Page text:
Kinder-challenge and mystery
I was twelve years old and on my way with the Woodcraft Folk to climb Kinder.
I was very apprehensive as I had been told of the tales of walkers lost and dying in the mists on Kinder and how the weather could change within minutes from clear sunshine to howling gales. We tramped up Grindsbrook with the glowering edges of Kinder looking down on us, they were threatening. At the top of Grindsbrook we took the right turn and clambered and climbed up the waterfalls with water running up our sleeves.
After a short but challenging ascent we arrived at the top. I was astounded. The weather was fine and you could see forever over the wide plateau.I felt elated. My first mountain, my first challenge, my first real feeling of achievement. From then on every hill and mountain would be welcomed by me.
As the years rolled on I explored every hill and valley in the Dark Peak. Kinder seemed always to be in my vision. Most hills and ridges which surrounded and looked towards Kinder had ancient burial mounds on them. But Kinder itself didn’t, apart from a few which were sited on its shoulders below.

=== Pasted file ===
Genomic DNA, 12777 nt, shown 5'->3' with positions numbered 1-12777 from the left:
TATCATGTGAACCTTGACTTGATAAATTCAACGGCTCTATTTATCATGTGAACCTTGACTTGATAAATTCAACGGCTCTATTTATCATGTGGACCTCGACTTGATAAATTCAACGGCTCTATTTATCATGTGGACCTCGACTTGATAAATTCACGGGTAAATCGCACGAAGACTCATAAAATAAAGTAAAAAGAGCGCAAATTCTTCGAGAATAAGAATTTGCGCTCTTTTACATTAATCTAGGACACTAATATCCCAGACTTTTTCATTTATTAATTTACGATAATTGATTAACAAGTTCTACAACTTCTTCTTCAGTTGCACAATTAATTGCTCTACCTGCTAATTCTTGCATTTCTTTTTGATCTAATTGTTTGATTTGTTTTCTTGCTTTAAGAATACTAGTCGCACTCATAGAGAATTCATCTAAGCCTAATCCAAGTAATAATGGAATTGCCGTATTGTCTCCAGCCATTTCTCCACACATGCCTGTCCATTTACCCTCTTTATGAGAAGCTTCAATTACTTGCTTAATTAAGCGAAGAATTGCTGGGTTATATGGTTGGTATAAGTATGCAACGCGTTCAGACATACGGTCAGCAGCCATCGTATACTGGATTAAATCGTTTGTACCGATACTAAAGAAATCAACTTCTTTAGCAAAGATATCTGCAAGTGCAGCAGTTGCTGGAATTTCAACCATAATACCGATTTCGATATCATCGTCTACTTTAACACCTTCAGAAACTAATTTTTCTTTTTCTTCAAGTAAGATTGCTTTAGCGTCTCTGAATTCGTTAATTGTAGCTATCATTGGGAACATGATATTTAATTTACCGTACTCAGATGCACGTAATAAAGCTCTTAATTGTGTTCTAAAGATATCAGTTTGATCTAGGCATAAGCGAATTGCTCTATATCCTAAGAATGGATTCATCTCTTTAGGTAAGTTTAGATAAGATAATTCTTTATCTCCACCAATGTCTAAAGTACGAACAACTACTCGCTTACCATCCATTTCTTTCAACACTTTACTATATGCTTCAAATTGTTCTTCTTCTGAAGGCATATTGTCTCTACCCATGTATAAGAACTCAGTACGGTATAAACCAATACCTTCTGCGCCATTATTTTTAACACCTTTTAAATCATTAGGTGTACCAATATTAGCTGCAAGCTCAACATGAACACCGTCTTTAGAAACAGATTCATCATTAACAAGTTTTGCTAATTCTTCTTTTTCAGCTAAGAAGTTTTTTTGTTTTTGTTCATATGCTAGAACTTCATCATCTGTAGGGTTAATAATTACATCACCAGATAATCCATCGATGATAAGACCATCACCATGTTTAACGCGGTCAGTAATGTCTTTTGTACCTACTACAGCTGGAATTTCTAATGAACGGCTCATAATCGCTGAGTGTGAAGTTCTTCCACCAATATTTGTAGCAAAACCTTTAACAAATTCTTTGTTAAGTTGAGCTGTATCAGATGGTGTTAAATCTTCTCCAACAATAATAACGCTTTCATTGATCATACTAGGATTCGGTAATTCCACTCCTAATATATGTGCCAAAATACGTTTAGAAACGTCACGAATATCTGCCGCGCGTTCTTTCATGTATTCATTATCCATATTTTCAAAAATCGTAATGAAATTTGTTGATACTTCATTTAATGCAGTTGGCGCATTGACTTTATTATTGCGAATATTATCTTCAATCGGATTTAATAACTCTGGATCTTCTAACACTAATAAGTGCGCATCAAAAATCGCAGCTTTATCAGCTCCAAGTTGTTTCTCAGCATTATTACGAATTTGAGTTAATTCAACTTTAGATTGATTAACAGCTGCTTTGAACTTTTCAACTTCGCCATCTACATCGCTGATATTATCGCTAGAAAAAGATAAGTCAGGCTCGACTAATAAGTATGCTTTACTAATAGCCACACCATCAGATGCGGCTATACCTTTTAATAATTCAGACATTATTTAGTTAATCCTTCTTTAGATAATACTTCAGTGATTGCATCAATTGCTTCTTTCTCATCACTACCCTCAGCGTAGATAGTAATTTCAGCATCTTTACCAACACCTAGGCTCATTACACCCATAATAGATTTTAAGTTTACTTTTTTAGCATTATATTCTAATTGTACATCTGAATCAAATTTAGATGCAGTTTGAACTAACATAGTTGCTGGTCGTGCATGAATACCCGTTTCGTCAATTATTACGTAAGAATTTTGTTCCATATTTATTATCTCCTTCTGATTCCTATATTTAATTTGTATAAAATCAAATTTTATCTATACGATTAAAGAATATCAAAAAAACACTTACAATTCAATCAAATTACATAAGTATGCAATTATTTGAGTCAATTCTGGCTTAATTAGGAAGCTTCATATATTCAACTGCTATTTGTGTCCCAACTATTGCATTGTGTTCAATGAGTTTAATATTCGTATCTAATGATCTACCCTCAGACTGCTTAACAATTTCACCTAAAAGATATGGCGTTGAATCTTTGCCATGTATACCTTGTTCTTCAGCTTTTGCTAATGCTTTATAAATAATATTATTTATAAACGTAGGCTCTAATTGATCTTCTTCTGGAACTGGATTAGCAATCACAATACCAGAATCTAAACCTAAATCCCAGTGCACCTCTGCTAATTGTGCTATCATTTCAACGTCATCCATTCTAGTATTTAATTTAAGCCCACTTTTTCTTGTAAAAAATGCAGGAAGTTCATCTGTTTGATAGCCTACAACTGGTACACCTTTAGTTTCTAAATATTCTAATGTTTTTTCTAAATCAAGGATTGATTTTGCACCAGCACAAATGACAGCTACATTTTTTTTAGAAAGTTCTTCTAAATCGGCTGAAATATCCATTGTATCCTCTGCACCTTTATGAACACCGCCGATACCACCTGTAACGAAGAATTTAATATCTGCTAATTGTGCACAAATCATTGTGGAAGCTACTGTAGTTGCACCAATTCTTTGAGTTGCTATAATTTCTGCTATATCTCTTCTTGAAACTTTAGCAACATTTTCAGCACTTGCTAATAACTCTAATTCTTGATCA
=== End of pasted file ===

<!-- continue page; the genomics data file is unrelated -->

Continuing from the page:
What was also surprising there was little if any evidence of ancient people such as their flint tools on the plateau. Because of this I postulated an idea. Kinder was a sacred place for ancient people who were buried on the surrounding hills which overlooked Kinder but their “spirits” would reside on Kinder forever. It was their “Valhalla”, their “happy hunting grounds”.
Perhaps the spirits of long gone ramblers have joined them where they will forever wander over the plateau of Kinder.